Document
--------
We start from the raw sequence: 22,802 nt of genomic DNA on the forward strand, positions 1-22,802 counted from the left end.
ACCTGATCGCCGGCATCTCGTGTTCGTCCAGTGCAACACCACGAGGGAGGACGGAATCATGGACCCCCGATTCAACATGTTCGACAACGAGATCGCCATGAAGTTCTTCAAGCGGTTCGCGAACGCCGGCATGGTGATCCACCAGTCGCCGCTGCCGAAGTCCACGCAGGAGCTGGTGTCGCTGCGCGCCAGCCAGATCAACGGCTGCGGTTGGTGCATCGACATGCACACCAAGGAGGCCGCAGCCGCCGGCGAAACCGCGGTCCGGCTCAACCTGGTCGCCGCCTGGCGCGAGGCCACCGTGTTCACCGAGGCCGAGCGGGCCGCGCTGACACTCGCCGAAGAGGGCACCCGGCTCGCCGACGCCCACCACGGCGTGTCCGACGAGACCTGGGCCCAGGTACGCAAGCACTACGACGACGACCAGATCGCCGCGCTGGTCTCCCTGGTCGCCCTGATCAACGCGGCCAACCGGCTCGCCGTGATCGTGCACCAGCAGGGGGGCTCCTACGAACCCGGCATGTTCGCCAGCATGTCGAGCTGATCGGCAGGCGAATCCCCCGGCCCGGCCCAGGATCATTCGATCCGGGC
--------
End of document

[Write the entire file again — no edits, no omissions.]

We start from the raw sequence: 22,802 nt of genomic DNA on the forward strand, positions 1-22,802 counted from the left end.
ACCTGATCGCCGGCATCTCGTGTTCGTCCAGTGCAACACCACGAGGGAGGACGGAATCATGGACCCCCGATTCAACATGTTCGACAACGAGATCGCCATGAAGTTCTTCAAGCGGTTCGCGAACGCCGGCATGGTGATCCACCAGTCGCCGCTGCCGAAGTCCACGCAGGAGCTGGTGTCGCTGCGCGCCAGCCAGATCAACGGCTGCGGTTGGTGCATCGACATGCACACCAAGGAGGCCGCAGCCGCCGGCGAAACCGCGGTCCGGCTCAACCTGGTCGCCGCCTGGCGCGAGGCCACCGTGTTCACCGAGGCCGAGCGGGCCGCGCTGACACTCGCCGAAGAGGGCACCCGGCTCGCCGACGCCCACCACGGCGTGTCCGACGAGACCTGGGCCCAGGTACGCAAGCACTACGACGACGACCAGATCGCCGCGCTGGTCTCCCTGGTCGCCCTGATCAACGCGGCCAACCGGCTCGCCGTGATCGTGCACCAGCAGGGGGGCTCCTACGAACCCGGCATGTTCGCCAGCATGTCGAGCTGATCGGCAGGCGAATCCCCCGGCCCGGCCCAGGATCATTCGATCCGGGC